Melbourne remains trapped in a state of uncertainty as the COVID-wary population pulls themselves out of months of isolation.
Tuesday was the first time since February 29 – 269 days ago – that Victoria has not had a single active case of the dreaded virus.
If Melburnians plan to celebrate the milestone, which comes after 25 consecutive days without infections, they’ll do it at home.
Melbourne City Hall is dressed up for Christmas festivities, but it remains to be seen if anyone in town will celebrate with it
Much of Melbourne is still boarded up – a grim reminder of the city’s brutal confinement
Flinders Street Station is hardly a hive of activity, despite the removal of the strictest restrictions
Unsurprisingly, the CBD has not immediately come back to life in recent weeks.
A stroll through town remains depressing for the most part, with once-well-known cafes, shops, and watering holes now closed on board.
The court district – once a thriving beacon of life – is still reminiscent of dust-strewn courthouses from television Westerns of the 1960s.
The Collins Street business district remains silent for a moment, with the skeletons of long-lost shops in the landscape.
Hardware Lane, off Little Bourke Street, is marked with closed restaurants on both sides.
Lonely workers stand still outside near empty eateries, wanting those few who are about to come in.
Dining outdoors continues to gather dust.
At the corner of the streets of Queen and Lonsdale, the usually filthy public toilet is almost glittering.
Along Degraves Street, just off Flinders Street, the scenery is grimmer.
A year ago you would have been urged to find a table there to have a bite to eat at lunch.
The police no longer have to ask Melburnians why they are in town. For months, people were allowed to travel only 3 miles from home
Melburnians are slowly returning to the CBD, but it still has a long way to go
The opening to Degraves Street is lined with empty businesses that have moved during COVID
Very few people were waiting at Flinders Street Station to catch up under the clocks.
Across the road, large concrete barriers have been placed on the sidewalk to stop potential road attacks on pedestrians.
The first real signs of life were evident in the Bourke Street shopping center.
A crowd of people, including families, lined up to see the traditional Myer Christmas windows.
On September 11th, the Windows were officially canceled due to COVID-19 restrictions.
They had been a 65-year tradition in the city, and they had all seemed lost.
When Daily Mail Australia visited the very same spot during the height of the pandemic, the noon bells ringing could be heard in the empty streets.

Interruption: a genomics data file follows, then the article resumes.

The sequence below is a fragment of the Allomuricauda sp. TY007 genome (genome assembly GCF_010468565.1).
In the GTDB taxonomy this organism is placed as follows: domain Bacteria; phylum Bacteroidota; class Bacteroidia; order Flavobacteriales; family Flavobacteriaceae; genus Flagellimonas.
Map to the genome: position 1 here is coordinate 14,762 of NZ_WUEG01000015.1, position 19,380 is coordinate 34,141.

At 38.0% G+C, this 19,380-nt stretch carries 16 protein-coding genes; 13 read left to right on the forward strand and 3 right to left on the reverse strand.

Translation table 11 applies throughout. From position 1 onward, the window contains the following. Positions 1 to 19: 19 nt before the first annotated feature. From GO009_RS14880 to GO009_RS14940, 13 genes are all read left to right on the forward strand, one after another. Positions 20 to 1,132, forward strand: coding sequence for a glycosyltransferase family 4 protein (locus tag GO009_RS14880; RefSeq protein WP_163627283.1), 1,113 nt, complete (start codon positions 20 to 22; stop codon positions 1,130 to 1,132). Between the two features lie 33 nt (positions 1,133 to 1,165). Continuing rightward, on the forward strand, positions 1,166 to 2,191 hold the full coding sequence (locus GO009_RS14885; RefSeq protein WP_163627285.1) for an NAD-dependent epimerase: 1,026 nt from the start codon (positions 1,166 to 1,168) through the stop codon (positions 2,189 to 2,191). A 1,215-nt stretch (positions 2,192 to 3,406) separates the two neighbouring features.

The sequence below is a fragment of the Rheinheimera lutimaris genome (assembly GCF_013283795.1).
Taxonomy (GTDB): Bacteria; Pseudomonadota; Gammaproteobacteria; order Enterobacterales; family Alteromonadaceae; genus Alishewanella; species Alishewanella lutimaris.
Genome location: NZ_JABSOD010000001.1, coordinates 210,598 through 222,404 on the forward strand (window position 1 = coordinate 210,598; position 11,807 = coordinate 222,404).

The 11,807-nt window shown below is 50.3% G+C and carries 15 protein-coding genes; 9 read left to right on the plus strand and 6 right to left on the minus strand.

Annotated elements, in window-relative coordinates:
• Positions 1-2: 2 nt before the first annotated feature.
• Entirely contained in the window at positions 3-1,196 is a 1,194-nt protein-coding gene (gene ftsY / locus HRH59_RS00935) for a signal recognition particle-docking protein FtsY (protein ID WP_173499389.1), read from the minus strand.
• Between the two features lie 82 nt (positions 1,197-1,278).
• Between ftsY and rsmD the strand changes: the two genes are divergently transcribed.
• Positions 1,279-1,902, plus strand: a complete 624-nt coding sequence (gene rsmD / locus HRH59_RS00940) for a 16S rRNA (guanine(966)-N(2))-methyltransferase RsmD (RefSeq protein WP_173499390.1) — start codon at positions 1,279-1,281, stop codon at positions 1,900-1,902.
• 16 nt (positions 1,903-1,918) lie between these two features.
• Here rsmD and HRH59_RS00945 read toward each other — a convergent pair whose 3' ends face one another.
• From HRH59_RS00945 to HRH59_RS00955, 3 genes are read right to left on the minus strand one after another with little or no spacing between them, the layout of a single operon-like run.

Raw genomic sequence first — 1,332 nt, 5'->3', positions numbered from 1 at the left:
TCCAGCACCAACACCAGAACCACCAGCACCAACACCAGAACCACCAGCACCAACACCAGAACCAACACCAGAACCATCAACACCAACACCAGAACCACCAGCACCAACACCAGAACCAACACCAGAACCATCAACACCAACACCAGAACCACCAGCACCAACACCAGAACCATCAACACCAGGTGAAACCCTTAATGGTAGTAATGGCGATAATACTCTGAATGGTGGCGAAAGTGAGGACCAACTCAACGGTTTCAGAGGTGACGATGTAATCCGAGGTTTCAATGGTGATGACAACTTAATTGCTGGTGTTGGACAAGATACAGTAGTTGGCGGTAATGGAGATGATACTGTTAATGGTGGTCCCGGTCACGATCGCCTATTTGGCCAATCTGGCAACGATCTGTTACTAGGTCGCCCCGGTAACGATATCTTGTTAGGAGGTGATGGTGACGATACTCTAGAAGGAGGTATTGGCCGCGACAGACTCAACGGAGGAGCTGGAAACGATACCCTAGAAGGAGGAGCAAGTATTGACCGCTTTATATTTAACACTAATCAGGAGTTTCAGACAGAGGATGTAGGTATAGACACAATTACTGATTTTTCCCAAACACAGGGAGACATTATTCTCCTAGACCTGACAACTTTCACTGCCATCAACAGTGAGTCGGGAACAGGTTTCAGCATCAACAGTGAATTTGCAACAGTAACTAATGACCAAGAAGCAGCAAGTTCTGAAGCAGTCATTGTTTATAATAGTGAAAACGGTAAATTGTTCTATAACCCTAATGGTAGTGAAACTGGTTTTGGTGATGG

As Melbourne pulled herself out of the lock-up, Myer announced that the windows were open again.
While it was a joy to see life return to the mall, there were signs of unrest across the tram tracks.
The stripped-down remains of businesses that did not survive the closure remain a grim reminder of days gone by for the time being.
The dark days of lockdown are etched into the minds of Melburnians, despite their newfound hold on freedom.
The Flagstaff Gardens remain largely empty during the day, with only a few people exercising during their lunch hour
Outdoor dining options in Melbourne should be packed any time of the day
Hardware Lane remains a shadow of its former self
As of Monday, Melburnians were told they could freely walk outside without a mask, as long as it was safe to do so.
On Tuesday, practically everyone walking the streets of Melbourne continued to wear one, despite a safe distance.
Down the street, at what was once called the Parisian end of Collins Street, Victorian Prime Minister Daniel Andrews continued to fuel the flame of COVID fear.
“A large number of days – 25 days with zero cases – is not the same as a vaccine,” he cautioned.
Know that it’s probably still bubbling at a very low level. That’s why masks and distance are very important. ‘
Like the bogeyman, Mr Andrews, who kept Melburnians locked up for a staggering 112 days straight, he warned that COVID-19 was lurking just outside the shadows.
“Even with this zero day streak, no active cases, very strong test performance, and people just doing the right thing and playing their part, until the vaccine arrives, this is something that will be with us in the near future,” he said.
Signs of Life: Melburnians return to town. They continue to wear masks even though they distance themselves
Families line up on Tuesday for a peek at the Myer Christmas Windows
Families line up on Tuesday for a peek at the Myer Christmas Windows. People make sure to keep their distance
The city of Melbourne would undoubtedly want the Prime Minister to cut back on the lectures on fire and brimstone.
It is so desperate to see people returning to the CBD, it proposes free street parking during the Christmas season to attract customers.
For a municipality known for its Grinch-esque love of parking ticket revenue, the proposal is expected to cost the city at least $ 1.6 million.
On Tuesday, the city council will vote on a proposal from the management to offer a municipal parking voucher system between 1 December and 3 January.
A council report indicated that foot traffic on Nov. 18 was 49 percent of that in February.
Because most of the large offices were still almost empty, the use of public transport during rush hour was 32 percent.
Many city cafes remain closed in the hope that one day office workers will return the city to pre-COVID day.
While the CBD is far from deserted it is a long way from Melbourne, those familiar with it once knew.
Famous scenes: Melbourne is inundated with the skeletons of companies that did not survive the closure
Closed shops along the Bourke Street shopping center
The Bourke Street shopping center is inundated with businesses that closed during the pandemic
A Flinders Street store right next to the station has been boarded up
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